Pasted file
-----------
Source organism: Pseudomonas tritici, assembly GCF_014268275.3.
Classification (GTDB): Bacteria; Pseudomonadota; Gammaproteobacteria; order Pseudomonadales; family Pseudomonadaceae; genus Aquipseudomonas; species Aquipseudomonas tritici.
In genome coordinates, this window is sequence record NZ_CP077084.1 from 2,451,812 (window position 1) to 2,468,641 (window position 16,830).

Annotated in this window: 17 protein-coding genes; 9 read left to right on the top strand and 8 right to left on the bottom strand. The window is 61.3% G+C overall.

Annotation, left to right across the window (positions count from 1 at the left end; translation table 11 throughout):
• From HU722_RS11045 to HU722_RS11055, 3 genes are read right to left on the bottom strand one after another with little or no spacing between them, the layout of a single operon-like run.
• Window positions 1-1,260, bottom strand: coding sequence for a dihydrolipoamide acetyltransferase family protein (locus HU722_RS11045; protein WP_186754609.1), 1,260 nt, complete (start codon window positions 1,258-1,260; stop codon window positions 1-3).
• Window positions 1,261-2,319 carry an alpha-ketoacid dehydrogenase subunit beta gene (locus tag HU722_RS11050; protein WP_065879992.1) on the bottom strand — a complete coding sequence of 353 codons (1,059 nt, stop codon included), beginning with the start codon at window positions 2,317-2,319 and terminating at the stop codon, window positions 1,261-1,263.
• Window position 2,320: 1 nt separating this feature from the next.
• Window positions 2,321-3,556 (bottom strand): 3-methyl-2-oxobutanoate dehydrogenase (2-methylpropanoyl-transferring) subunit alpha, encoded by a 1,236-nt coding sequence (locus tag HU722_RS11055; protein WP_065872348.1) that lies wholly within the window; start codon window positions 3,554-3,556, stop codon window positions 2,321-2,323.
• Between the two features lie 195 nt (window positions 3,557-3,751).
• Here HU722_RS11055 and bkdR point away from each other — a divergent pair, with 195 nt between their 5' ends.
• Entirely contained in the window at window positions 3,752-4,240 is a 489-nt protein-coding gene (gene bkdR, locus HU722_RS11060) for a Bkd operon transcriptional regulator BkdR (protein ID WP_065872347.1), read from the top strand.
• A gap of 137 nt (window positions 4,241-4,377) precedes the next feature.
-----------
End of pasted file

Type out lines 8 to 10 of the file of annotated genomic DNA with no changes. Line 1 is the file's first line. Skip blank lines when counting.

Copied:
• Window positions 1,261-2,319 carry an alpha-ketoacid dehydrogenase subunit beta gene (locus tag HU722_RS11050; protein WP_065879992.1) on the bottom strand — a complete coding sequence of 353 codons (1,059 nt, stop codon included), beginning with the start codon at window positions 2,317-2,319 and terminating at the stop codon, window positions 1,261-1,263.
• Window position 2,320: 1 nt separating this feature from the next.
• Window positions 2,321-3,556 (bottom strand): 3-methyl-2-oxobutanoate dehydrogenase (2-methylpropanoyl-transferring) subunit alpha, encoded by a 1,236-nt coding sequence (locus tag HU722_RS11055; protein WP_065872348.1) that lies wholly within the window; start codon window positions 3,554-3,556, stop codon window positions 2,321-2,323.